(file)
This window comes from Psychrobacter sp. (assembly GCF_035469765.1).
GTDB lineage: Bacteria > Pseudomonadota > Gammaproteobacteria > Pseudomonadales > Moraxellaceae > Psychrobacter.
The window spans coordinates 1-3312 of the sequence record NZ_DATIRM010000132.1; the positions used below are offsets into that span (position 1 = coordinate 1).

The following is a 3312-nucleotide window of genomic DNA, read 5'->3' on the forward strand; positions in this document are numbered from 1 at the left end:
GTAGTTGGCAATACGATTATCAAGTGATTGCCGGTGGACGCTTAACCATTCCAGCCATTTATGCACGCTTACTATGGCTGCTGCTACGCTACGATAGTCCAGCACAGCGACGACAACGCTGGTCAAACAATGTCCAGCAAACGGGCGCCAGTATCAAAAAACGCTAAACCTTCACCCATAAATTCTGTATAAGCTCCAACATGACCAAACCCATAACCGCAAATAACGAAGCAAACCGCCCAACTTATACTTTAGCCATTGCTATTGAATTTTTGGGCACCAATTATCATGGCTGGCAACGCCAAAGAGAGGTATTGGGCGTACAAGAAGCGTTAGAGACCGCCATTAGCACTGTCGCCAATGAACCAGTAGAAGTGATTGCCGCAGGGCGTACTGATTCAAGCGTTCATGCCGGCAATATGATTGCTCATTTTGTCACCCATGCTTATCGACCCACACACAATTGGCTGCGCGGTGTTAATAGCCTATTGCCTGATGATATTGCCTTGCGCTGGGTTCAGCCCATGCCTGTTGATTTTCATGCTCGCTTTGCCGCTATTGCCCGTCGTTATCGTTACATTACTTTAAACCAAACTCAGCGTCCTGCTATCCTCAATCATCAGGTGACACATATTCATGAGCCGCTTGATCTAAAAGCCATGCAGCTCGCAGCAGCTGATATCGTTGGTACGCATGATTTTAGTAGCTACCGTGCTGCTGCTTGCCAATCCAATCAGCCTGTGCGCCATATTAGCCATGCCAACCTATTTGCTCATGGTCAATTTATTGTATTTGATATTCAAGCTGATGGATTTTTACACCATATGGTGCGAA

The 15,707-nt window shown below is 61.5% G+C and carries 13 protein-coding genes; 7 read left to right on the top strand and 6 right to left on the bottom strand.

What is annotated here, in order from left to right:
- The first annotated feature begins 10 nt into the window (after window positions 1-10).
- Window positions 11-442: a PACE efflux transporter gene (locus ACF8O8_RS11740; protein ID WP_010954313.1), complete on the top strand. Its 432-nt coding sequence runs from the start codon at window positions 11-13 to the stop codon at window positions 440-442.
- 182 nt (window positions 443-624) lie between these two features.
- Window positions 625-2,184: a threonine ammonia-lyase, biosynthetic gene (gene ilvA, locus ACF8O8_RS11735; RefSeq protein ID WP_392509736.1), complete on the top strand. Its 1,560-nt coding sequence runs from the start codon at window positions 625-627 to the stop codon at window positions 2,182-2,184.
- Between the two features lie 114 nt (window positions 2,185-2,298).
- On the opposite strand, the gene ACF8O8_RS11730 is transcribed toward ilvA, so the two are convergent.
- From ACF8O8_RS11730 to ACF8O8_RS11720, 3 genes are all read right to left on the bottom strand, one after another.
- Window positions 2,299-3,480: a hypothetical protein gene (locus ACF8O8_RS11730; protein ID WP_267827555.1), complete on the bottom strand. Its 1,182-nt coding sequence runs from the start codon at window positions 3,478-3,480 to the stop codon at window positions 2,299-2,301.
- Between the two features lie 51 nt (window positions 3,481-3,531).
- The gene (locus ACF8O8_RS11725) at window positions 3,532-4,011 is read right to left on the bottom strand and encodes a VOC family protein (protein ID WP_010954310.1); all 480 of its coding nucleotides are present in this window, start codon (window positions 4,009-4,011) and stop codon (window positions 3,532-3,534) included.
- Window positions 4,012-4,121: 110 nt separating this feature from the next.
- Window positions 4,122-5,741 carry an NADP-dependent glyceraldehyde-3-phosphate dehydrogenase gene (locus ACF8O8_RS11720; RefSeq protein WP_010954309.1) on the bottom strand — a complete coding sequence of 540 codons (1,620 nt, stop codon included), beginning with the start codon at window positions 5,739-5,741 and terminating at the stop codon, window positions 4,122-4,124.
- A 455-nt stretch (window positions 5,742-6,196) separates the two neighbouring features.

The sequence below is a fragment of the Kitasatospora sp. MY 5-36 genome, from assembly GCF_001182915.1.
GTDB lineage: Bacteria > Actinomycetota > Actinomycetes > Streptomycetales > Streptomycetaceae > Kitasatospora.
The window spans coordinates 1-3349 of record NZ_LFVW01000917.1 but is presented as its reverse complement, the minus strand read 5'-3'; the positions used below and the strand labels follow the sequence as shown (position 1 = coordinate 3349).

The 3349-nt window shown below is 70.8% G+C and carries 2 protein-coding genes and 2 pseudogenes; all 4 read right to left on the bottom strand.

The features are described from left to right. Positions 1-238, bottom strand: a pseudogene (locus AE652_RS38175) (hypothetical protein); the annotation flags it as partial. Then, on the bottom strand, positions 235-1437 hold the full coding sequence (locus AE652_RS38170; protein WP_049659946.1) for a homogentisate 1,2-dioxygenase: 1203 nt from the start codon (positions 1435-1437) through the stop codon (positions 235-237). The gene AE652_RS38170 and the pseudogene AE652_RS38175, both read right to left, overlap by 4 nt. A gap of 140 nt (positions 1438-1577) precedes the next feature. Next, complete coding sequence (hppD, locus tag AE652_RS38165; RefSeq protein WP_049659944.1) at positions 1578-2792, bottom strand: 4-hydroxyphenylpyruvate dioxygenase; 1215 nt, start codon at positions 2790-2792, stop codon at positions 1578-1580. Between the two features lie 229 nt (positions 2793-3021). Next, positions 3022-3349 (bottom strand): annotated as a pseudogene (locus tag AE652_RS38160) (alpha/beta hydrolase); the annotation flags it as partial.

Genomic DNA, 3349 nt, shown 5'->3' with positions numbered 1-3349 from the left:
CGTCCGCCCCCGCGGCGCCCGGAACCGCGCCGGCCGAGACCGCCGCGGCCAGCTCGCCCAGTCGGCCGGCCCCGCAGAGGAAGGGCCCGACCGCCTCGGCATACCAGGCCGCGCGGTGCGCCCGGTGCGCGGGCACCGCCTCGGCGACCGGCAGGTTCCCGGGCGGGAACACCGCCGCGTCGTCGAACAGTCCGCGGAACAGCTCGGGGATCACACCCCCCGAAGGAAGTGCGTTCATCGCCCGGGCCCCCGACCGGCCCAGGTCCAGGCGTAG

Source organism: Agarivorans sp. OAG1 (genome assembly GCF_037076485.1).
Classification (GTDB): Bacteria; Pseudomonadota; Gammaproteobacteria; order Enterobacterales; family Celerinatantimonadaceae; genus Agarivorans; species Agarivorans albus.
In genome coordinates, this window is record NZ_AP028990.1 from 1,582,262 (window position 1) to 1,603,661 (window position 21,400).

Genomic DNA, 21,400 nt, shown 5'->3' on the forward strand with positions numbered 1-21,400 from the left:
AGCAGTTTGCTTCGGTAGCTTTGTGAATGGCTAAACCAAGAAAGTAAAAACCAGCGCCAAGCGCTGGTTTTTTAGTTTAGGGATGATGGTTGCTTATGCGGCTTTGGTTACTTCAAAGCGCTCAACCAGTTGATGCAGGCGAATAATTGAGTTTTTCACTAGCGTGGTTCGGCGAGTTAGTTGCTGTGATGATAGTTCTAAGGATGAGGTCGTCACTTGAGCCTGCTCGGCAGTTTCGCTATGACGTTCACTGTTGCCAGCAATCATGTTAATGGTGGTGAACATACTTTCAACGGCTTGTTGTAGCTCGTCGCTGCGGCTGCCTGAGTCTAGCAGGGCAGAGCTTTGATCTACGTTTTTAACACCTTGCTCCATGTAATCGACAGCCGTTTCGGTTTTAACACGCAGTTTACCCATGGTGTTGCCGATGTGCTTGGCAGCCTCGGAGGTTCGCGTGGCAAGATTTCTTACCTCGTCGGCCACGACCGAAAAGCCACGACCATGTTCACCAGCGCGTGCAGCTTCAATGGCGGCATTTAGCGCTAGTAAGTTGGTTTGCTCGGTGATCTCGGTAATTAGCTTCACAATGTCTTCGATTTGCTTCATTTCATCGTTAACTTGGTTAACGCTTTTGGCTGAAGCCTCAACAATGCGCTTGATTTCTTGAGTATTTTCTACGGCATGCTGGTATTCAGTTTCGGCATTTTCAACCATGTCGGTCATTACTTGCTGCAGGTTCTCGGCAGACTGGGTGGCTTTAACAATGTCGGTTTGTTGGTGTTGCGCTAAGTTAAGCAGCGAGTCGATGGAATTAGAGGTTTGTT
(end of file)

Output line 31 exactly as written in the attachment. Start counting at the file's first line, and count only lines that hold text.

Genomic DNA, 21,400 nt, shown 5'->3' on the forward strand with positions numbered 1-21,400 from the left: